(function(){

    var firstName = 'John',
        lastName = 'Doe',
        fullName = firstName + ' ' + lastName;
        
    // The rest of the function body
    
}());

JSLint is Your Friend

I can list many other things that are usually repeated in "JavaScript Best Practices" posts, but I would just be repeating what JSLint is going to tell you anyway.

JSLint

Warning! JSLint will hurt your feelings. That's how www.jslint.com greets its users and if you write sloppy code you will have to do a lot of fixing. But if you jslint it often you will develop proper coding style and discipline and it will become your friend that helps you spot minor mistakes that all of us humans make (code monkeys please ignore this part).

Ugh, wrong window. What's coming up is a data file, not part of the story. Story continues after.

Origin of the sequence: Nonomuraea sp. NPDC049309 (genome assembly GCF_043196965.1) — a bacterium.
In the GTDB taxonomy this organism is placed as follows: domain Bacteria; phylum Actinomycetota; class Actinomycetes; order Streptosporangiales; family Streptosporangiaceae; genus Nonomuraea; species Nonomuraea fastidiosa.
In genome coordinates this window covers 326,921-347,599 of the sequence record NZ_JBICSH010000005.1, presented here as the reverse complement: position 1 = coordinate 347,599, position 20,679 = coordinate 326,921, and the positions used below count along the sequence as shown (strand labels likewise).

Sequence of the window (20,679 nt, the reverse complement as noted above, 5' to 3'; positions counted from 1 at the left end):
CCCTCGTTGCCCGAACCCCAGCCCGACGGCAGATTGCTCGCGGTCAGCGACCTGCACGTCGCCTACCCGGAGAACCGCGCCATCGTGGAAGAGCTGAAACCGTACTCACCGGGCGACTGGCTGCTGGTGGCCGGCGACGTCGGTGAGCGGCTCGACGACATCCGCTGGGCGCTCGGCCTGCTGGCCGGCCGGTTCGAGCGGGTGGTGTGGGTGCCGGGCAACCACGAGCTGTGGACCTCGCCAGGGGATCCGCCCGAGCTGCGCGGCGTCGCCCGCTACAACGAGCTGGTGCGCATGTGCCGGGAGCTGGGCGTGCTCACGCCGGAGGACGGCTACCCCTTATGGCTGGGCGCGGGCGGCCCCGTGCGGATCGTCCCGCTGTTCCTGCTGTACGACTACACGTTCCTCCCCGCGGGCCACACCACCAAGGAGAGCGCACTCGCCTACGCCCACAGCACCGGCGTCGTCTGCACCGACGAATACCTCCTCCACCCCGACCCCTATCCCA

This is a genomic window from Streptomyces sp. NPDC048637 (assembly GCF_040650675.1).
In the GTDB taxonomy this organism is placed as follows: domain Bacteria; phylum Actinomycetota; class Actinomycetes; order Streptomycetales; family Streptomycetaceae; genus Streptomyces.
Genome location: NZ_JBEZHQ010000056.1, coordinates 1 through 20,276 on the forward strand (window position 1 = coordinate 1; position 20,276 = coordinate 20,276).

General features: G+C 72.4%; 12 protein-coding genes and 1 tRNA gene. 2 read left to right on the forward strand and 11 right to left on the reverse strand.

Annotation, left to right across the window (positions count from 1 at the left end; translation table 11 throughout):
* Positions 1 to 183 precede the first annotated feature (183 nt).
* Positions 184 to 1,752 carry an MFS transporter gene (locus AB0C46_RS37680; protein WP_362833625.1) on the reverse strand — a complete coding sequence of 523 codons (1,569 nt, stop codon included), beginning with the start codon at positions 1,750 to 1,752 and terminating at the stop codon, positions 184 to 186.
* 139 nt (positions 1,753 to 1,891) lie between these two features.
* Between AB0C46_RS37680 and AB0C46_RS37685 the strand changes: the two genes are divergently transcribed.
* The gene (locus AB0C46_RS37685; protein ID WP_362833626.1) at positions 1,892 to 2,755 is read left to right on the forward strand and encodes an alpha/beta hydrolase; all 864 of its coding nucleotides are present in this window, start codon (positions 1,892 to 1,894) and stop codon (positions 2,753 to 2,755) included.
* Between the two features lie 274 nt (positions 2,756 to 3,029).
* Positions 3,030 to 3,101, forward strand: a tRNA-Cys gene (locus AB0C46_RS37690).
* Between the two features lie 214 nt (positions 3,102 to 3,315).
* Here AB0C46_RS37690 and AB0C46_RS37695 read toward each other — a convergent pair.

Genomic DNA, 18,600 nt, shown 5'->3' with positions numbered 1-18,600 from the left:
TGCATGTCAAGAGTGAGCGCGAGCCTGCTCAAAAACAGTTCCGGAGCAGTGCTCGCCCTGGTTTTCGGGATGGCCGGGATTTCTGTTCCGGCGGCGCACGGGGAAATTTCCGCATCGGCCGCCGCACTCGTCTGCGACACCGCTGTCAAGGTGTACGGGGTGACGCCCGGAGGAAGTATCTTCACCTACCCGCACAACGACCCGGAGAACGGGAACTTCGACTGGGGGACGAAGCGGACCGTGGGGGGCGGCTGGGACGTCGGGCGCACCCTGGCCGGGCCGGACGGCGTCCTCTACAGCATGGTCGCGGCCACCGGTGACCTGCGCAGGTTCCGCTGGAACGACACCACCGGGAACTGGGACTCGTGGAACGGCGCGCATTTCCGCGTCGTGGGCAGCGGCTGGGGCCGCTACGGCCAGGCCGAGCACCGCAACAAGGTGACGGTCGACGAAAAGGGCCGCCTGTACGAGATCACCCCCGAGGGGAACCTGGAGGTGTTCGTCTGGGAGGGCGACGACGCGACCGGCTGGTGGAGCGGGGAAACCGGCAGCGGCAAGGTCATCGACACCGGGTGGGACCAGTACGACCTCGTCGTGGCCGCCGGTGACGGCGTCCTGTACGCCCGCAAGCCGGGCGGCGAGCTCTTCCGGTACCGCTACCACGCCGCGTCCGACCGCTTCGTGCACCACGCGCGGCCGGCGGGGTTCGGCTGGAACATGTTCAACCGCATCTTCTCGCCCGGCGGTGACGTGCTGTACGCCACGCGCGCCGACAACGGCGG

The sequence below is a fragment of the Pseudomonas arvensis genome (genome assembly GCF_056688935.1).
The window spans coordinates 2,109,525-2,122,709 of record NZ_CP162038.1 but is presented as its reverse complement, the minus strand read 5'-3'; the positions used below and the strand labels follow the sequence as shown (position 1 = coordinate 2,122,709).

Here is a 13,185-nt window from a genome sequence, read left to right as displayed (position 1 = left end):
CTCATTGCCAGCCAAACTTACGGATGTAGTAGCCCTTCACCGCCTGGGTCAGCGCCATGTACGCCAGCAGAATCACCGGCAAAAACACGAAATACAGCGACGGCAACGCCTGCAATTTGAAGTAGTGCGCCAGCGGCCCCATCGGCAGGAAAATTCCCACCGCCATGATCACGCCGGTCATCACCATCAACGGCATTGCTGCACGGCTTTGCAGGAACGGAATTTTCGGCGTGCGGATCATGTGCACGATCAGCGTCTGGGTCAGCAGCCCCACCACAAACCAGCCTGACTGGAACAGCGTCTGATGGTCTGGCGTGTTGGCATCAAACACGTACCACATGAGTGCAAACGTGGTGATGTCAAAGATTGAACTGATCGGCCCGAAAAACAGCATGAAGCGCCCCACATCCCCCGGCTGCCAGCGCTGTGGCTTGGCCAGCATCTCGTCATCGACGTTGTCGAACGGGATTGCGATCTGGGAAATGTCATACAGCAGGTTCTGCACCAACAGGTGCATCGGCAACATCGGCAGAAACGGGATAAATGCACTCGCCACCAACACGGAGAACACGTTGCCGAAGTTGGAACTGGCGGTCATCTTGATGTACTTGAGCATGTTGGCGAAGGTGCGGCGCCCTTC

Use JSLint configuration at the top off each source file, so that you don't need to specify options each time you JSLint your code:

/*jslint browser: true, sloppy: false, eqeq: false, vars: false, maxerr: 50,
 indent: 4 */

You can set them up by checking/unchecking options at the bottom of the page and then copying and keeping them with your source code. Don't enable bad parts (such as tolerate == and !=) just to reduce number of errors, but update your code and eliminate bad parts from the source.

Let it know about all global declarations:

/*global jQuery, otherGlobalVariable */

Use Strict

Before ECMAScript 5 you were allowed to assign to variable that is not declared it would create it in a global scope:

(function(){
    name = 'John';
}());

With "use strict" you would just get an error:

(function(){
    'use strict';
    name = 'John';
}());

It helps you avoid introducing global variables inadvertently and spot errors early.